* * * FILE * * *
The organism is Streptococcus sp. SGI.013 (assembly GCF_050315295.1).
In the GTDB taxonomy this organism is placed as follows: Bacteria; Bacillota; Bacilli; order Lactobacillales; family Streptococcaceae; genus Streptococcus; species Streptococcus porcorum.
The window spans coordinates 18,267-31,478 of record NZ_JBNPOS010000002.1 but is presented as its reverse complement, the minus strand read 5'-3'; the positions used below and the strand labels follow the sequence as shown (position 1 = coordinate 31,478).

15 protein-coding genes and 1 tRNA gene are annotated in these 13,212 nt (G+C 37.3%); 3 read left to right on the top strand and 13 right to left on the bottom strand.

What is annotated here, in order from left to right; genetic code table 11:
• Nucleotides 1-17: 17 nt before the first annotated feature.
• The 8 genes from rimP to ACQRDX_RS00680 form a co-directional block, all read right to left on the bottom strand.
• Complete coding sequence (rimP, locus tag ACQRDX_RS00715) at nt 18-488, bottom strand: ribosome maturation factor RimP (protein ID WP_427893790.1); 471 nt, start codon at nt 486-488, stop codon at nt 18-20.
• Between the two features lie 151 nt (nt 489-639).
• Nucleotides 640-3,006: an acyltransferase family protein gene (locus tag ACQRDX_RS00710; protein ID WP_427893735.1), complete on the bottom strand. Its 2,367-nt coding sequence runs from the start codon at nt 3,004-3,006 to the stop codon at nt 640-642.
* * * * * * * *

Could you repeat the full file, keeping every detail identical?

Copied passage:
The organism is Streptococcus sp. SGI.013 (assembly GCF_050315295.1).
In the GTDB taxonomy this organism is placed as follows: Bacteria; Bacillota; Bacilli; order Lactobacillales; family Streptococcaceae; genus Streptococcus; species Streptococcus porcorum.
The window spans coordinates 18,267-31,478 of record NZ_JBNPOS010000002.1 but is presented as its reverse complement, the minus strand read 5'-3'; the positions used below and the strand labels follow the sequence as shown (position 1 = coordinate 31,478).

15 protein-coding genes and 1 tRNA gene are annotated in these 13,212 nt (G+C 37.3%); 3 read left to right on the top strand and 13 right to left on the bottom strand.

What is annotated here, in order from left to right; genetic code table 11:
• Nucleotides 1-17: 17 nt before the first annotated feature.
• The 8 genes from rimP to ACQRDX_RS00680 form a co-directional block, all read right to left on the bottom strand.
• Complete coding sequence (rimP, locus tag ACQRDX_RS00715) at nt 18-488, bottom strand: ribosome maturation factor RimP (protein ID WP_427893790.1); 471 nt, start codon at nt 486-488, stop codon at nt 18-20.
• Between the two features lie 151 nt (nt 489-639).
• Nucleotides 640-3,006: an acyltransferase family protein gene (locus tag ACQRDX_RS00710; protein ID WP_427893735.1), complete on the bottom strand. Its 2,367-nt coding sequence runs from the start codon at nt 3,004-3,006 to the stop codon at nt 640-642.